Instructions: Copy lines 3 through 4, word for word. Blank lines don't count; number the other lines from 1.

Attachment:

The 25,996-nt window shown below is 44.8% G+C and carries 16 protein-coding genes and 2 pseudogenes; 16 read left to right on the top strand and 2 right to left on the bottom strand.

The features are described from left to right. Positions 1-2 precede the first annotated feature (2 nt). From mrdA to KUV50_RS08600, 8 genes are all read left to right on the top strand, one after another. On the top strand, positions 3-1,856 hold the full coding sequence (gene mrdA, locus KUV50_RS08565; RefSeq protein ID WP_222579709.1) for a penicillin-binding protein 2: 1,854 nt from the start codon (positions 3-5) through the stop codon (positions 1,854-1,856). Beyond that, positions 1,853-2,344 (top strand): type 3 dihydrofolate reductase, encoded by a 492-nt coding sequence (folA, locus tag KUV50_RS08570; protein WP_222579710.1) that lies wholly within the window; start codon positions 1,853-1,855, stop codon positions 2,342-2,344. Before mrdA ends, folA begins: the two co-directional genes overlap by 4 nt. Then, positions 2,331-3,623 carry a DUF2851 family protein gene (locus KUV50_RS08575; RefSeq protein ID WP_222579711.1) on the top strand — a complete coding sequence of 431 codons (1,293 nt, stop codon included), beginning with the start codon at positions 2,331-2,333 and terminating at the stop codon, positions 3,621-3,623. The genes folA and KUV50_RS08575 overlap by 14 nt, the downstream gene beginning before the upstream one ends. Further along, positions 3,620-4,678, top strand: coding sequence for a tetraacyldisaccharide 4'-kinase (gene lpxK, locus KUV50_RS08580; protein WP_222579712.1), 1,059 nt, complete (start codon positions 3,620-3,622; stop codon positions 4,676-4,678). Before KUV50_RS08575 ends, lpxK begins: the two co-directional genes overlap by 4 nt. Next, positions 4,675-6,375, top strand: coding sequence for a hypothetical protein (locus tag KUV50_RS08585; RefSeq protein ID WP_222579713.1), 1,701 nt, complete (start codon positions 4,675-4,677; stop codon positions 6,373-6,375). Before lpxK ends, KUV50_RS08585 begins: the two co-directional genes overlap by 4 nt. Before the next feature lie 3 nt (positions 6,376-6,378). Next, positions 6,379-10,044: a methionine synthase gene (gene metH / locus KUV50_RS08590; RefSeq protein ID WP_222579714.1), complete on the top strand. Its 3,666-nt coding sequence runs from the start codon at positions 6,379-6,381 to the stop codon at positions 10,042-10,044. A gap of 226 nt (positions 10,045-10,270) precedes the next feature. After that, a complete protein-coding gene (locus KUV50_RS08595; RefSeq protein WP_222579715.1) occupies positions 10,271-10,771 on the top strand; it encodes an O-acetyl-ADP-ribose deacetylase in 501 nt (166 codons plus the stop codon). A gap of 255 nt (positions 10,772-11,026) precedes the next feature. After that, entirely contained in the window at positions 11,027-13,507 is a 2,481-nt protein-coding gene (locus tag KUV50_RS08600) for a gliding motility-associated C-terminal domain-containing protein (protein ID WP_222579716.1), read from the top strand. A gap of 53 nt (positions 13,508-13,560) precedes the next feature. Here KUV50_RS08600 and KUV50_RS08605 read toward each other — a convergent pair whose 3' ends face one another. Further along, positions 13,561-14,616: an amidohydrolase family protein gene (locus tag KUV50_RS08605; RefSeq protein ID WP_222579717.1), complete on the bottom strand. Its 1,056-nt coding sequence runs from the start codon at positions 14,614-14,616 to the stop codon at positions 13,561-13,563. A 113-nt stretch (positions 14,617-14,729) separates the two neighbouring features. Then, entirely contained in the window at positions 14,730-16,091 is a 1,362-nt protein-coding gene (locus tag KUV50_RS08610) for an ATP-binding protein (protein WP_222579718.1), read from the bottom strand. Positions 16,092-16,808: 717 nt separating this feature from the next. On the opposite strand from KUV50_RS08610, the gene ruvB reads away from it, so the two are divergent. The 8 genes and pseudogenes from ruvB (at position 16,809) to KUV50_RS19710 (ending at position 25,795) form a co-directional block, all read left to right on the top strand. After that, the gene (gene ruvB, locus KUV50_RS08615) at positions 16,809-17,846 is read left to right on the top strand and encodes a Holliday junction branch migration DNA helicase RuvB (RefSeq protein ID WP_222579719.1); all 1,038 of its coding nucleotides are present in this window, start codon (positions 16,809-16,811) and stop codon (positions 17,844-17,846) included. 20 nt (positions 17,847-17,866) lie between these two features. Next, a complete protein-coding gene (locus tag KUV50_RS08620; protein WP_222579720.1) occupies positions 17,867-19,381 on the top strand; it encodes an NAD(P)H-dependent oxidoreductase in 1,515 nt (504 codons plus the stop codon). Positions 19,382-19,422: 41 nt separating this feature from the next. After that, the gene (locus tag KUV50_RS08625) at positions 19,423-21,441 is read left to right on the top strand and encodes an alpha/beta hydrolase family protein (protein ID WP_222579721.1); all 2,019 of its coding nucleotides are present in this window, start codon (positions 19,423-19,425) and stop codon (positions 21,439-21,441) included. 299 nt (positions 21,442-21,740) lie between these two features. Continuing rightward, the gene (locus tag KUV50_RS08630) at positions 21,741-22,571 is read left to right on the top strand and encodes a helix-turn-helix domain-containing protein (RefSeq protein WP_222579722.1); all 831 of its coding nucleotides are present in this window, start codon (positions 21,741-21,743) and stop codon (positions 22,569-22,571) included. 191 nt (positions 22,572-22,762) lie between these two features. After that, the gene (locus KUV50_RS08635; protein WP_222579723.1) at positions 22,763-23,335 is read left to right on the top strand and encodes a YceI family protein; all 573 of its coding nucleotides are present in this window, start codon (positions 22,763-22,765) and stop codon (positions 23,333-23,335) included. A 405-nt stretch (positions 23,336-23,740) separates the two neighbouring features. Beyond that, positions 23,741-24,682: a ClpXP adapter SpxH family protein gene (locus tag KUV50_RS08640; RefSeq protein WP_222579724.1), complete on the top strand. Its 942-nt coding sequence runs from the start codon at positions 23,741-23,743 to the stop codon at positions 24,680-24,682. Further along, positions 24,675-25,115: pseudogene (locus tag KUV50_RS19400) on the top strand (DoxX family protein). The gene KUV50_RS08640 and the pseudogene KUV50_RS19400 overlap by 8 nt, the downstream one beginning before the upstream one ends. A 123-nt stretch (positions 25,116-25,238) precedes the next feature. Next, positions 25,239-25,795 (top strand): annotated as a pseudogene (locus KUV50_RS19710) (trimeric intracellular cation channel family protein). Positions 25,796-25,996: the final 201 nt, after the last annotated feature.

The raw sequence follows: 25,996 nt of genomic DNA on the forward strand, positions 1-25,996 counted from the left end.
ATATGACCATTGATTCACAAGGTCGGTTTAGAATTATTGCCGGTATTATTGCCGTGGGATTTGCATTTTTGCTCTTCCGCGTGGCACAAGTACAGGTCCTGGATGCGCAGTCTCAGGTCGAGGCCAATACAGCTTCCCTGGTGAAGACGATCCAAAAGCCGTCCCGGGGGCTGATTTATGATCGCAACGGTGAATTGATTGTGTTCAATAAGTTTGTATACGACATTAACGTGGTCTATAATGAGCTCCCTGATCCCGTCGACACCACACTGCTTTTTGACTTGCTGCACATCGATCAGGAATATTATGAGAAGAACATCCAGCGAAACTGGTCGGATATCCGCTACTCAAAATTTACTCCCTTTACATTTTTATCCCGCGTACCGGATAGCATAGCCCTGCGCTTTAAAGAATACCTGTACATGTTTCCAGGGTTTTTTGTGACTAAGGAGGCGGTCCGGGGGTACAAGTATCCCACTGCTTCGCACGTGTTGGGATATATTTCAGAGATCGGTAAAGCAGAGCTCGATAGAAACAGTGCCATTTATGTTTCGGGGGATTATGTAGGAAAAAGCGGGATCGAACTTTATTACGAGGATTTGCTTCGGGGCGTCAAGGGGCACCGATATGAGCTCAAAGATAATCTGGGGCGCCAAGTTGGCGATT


The raw sequence follows: 25,996 nt of genomic DNA on the forward strand, positions 1-25,996 counted from the left end.
ATATGACCATTGATTCACAAGGTCGGTTTAGAATTATTGCCGGTATTATTGCCGTGGGATTTGCATTTTTGCTCTTCCGCGTGGCACAAGTACAGGTCCTGGATGCGCAGTCTCAGGTCGAGGCCAATACAGCTTCCCTGGTGAAGACGATCCAAAAGCCGTCCCGGGGGCTGATTTATGATCGCAACGGTGAATTGATTGTGTTCAATAAGTTTGTATACGACATTAACGTGGTCTATAATGAGCTCCCTGATCCCGTCGACACCACACTGCTTTTTGACTTGCTGCACATCGATCAGGAATATTATGAGAAGAACATCCAGCGAAACTGGTCGGATATCCGCTACTCAAAATTTACTCCCTTTACATTTTTATCCCGCGTACCGGATAGCATAGCCCTGCGCTTTAAAGAATACCTGTACATGTTTCCAGGGTTTTTTGTGACTAAGGAGGCGGTCCGGGGGTACAAGTATCCCACTGCTTCGCACGTGTTGGGATATATTTCAGAGATCGGTAAAGCAGAGCTCGATAGAAACAGTGCCATTTATGTTTCGGGGGATTATGTAGGAAAAAGCGGGATCGAACTTTATTACGAGGATTTGCTTCGGGGCGTCAAGGGGCACCGATATGAGCTCAAAGATAATCTGGGGCGCCAAGTTGGCGATT